Before we started on a building design, we decided to visit some blacksmiths in their shop to get an idea of what we were up against. So, in the winter of 2011, Erik Rinkleff, The Clearing’s Assistant Director, and I visited Dan Nauman in his forge—Bighorn Forge—near Kewaskum, Wisconsin. We knew, from Jean, that David had hired Dan to teach him the basics of forging. And it was Dan who helped Jean inventory and value David’s tools, equipment and supplies. When we met with Dan in his shop, it became clear to us that he was someone who could be a big help to us with our building. Thankfully, he was willing, and has been our consulting blacksmith since that first meeting. Dan has been invaluable to us in designing and equipping the building. He built the four forge work stations (and he’s building two more to be added later this year), forged many of the tools that are being used in the Forge and has advised us on the purchase of many of the tools and supplies needed to outfit the building. And he is now one of our forging instructors. He taught his first class in the Forge during the week of June 4th of this year, and will be back in September to teach another week-long class.

Dan Nauman, blacksmith from Kewaskum, creates a fire poker in the new forge. Photo by Len Villano.

Choosing an architect was easy. We chose Pat Mangan. Pat has been involved at The Clearing since the early 1980s, when he helped with the Schoolhouse rebuild. (The Schoolhouse had been badly damaged in a fire in June of 1981.) He had designed the Jens Jensen Center in the mid-1990s and the Workshop in the mid-2000s. He had also helped with extensive renovations of the East Dorm in the early 1990s and the West Dorm in the early 2000s. So Pat knows The Clearing well, and dove head first into researching forge building design and construction. The result is a building that will not only work beautifully for classes, but that is also attractive—very much in The Clearing aesthetic, a bar that was set high by our founder, Jens Jensen.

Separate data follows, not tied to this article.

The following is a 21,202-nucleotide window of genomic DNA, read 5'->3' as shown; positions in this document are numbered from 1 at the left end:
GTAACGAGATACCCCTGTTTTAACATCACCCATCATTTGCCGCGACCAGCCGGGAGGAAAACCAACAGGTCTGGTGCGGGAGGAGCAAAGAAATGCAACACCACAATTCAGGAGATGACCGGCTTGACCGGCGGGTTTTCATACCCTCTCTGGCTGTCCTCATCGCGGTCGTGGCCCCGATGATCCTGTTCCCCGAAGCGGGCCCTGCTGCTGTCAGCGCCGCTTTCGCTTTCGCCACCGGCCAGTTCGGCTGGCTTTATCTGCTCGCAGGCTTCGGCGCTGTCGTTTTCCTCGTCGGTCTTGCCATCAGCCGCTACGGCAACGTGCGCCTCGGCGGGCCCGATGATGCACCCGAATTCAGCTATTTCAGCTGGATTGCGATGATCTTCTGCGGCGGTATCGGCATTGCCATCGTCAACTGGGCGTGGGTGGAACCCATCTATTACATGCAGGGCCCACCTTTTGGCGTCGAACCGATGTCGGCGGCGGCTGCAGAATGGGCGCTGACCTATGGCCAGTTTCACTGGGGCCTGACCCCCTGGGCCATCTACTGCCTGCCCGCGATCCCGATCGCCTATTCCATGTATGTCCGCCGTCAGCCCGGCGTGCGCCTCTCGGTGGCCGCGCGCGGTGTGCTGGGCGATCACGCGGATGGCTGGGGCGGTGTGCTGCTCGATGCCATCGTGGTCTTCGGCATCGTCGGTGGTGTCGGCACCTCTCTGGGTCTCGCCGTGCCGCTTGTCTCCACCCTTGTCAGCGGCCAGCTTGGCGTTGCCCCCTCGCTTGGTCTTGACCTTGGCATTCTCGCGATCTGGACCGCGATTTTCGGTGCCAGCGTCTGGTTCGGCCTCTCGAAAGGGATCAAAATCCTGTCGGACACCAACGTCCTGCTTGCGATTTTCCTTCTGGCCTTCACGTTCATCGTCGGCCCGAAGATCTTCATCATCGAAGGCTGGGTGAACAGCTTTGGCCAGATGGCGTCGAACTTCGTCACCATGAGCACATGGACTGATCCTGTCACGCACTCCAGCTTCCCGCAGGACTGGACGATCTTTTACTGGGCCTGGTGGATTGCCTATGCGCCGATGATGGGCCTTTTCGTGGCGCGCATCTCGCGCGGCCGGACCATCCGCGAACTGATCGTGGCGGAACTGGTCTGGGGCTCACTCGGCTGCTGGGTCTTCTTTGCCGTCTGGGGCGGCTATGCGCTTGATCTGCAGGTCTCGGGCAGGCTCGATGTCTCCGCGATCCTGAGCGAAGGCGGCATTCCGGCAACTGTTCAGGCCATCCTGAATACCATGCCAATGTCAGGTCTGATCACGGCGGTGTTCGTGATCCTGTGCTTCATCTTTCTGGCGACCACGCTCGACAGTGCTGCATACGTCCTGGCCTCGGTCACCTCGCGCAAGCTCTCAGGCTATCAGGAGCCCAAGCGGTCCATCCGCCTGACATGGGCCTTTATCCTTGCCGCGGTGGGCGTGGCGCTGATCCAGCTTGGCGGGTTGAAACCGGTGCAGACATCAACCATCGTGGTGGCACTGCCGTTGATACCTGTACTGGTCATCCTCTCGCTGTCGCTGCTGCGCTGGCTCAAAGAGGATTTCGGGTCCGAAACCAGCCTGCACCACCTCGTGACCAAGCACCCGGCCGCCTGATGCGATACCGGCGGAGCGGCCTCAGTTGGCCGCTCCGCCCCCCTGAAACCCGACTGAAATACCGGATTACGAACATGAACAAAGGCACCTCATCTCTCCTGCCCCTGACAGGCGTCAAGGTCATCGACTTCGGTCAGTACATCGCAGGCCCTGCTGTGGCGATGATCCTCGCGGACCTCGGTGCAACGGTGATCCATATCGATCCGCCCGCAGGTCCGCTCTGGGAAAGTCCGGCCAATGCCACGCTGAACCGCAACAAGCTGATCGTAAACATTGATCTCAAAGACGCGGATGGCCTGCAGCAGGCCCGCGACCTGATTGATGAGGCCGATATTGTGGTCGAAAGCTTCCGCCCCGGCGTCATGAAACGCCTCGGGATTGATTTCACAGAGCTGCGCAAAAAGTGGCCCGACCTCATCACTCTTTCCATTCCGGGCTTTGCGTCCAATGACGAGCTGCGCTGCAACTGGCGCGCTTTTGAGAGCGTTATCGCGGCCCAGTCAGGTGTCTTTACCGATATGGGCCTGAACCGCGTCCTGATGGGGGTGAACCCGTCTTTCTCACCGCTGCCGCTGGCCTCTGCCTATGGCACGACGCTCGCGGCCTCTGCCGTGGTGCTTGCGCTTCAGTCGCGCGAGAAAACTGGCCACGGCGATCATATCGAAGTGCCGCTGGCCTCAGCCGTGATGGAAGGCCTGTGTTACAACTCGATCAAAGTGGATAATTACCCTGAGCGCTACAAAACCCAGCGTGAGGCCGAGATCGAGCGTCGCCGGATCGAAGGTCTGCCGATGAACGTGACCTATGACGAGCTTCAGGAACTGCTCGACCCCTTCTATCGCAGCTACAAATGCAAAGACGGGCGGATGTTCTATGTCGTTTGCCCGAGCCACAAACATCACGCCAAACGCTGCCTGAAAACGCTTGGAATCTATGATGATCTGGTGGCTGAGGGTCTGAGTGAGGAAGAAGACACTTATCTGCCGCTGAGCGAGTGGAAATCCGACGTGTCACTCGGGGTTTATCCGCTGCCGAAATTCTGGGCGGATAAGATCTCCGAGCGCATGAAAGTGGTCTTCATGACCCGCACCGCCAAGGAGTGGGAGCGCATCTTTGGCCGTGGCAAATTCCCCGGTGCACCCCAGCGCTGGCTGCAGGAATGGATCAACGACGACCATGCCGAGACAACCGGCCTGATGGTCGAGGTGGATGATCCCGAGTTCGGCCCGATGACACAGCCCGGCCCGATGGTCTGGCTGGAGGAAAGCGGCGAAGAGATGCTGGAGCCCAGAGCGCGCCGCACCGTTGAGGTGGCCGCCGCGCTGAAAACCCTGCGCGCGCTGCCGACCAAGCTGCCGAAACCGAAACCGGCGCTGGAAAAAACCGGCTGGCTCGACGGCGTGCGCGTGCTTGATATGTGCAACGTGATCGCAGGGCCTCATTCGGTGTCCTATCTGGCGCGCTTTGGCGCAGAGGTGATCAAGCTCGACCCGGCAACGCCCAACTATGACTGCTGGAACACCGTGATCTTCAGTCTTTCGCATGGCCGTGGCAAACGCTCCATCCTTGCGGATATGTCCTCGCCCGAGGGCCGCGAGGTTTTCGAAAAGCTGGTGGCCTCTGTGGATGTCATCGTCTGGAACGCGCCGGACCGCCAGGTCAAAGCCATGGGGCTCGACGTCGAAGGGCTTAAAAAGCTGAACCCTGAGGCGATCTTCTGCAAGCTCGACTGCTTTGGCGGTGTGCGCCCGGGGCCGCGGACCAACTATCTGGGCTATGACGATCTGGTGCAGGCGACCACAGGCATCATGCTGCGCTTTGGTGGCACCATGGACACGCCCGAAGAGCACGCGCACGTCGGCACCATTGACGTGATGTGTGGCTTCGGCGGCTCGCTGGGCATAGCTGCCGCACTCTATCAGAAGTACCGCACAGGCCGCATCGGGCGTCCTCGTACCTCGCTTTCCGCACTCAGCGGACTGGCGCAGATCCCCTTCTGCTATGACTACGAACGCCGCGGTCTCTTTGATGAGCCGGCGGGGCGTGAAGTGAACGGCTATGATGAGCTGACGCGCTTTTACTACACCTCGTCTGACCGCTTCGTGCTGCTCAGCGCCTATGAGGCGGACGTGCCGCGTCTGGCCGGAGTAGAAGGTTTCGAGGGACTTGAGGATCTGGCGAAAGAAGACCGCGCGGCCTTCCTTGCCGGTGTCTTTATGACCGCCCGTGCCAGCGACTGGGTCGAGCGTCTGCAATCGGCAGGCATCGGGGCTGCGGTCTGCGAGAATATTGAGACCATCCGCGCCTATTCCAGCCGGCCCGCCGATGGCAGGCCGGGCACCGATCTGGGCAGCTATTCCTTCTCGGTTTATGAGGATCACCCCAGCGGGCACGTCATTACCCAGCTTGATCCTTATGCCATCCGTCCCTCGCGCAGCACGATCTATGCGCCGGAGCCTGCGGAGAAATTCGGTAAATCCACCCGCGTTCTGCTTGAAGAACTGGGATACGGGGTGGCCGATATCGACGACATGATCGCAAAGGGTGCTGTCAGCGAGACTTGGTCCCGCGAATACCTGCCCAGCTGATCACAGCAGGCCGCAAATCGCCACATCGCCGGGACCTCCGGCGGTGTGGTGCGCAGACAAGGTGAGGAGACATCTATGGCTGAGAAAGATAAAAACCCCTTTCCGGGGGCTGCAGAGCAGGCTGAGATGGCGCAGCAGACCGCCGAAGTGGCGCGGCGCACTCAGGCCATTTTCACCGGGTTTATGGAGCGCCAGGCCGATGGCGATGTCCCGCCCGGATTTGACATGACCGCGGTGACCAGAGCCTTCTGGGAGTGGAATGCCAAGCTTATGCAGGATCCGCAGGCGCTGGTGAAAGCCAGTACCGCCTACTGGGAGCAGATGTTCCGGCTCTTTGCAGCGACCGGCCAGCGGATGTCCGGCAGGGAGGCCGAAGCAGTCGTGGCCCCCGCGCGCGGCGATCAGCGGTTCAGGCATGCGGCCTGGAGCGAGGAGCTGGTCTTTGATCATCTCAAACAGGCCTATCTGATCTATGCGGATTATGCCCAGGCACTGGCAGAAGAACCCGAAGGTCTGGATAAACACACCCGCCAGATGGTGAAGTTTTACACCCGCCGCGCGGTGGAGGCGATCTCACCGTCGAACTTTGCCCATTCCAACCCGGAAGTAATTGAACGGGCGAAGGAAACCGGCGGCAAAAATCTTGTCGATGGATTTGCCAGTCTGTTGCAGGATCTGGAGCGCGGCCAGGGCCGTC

We were fortunate to have Jim Grasse as our general contractor. It was a pleasure working with him, and he was clearly dedicated to building us a fine building at a fair price. When he spoke at the ribbon cutting ceremony on April 26, he referred to working for The Clearing as the “crown jewel” in Door County for a general contractor. That was high praise from someone much admired in the community!

And last, but certainly not least, Brain Buchholz, The Clearing’s maintenance person and jack of all trades, took an interest in the Forge “above and beyond the call of duty.” He has done much to improve the building and has made it better in many ways. Brian has a long history at The Clearing, having grown up here, so has a unique perspective on the place. The many things he has done in helping build the Forge has, once again, shown his dedication to The Clearing.

To those mentioned above, and to all the other people who helped in some way to realize our goal of building the Forge, thank you! It’s the latest example of how The Clearing community comes together to make a great institution even better.


Peninsula Arts and Humanities Alliance, Inc., which contributes Culture Club throughout the summer season, is a coalition of nonprofit organizations whose purpose is to enhance, promote and advocate the arts, humanities and natural sciences in Door County.